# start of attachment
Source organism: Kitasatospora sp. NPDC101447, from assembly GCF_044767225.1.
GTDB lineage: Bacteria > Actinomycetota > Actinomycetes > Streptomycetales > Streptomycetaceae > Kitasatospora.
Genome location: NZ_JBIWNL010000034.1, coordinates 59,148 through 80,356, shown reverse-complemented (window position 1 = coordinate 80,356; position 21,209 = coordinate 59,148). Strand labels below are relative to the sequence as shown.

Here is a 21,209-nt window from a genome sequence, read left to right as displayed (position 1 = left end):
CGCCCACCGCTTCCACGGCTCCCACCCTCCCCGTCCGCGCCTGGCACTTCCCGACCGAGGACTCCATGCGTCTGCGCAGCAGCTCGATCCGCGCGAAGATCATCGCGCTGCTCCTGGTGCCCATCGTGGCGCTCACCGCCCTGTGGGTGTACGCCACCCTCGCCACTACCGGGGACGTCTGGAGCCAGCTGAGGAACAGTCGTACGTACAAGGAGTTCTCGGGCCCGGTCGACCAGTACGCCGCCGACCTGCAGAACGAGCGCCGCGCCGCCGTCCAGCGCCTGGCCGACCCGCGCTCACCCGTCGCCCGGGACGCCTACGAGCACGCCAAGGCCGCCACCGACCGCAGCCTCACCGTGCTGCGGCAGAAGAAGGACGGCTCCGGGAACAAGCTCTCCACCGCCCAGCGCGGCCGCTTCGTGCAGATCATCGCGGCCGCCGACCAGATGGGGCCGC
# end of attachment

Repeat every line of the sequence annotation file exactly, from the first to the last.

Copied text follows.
Source organism: Kitasatospora sp. NPDC101447, from assembly GCF_044767225.1.
GTDB lineage: Bacteria > Actinomycetota > Actinomycetes > Streptomycetales > Streptomycetaceae > Kitasatospora.
Genome location: NZ_JBIWNL010000034.1, coordinates 59,148 through 80,356, shown reverse-complemented (window position 1 = coordinate 80,356; position 21,209 = coordinate 59,148). Strand labels below are relative to the sequence as shown.

Here is a 21,209-nt window from a genome sequence, read left to right as displayed (position 1 = left end):
CGCCCACCGCTTCCACGGCTCCCACCCTCCCCGTCCGCGCCTGGCACTTCCCGACCGAGGACTCCATGCGTCTGCGCAGCAGCTCGATCCGCGCGAAGATCATCGCGCTGCTCCTGGTGCCCATCGTGGCGCTCACCGCCCTGTGGGTGTACGCCACCCTCGCCACTACCGGGGACGTCTGGAGCCAGCTGAGGAACAGTCGTACGTACAAGGAGTTCTCGGGCCCGGTCGACCAGTACGCCGCCGACCTGCAGAACGAGCGCCGCGCCGCCGTCCAGCGCCTGGCCGACCCGCGCTCACCCGTCGCCCGGGACGCCTACGAGCACGCCAAGGCCGCCACCGACCGCAGCCTCACCGTGCTGCGGCAGAAGAAGGACGGCTCCGGGAACAAGCTCTCCACCGCCCAGCGCGGCCGCTTCGTGCAGATCATCGCGGCCGCCGACCAGATGGGGCCGC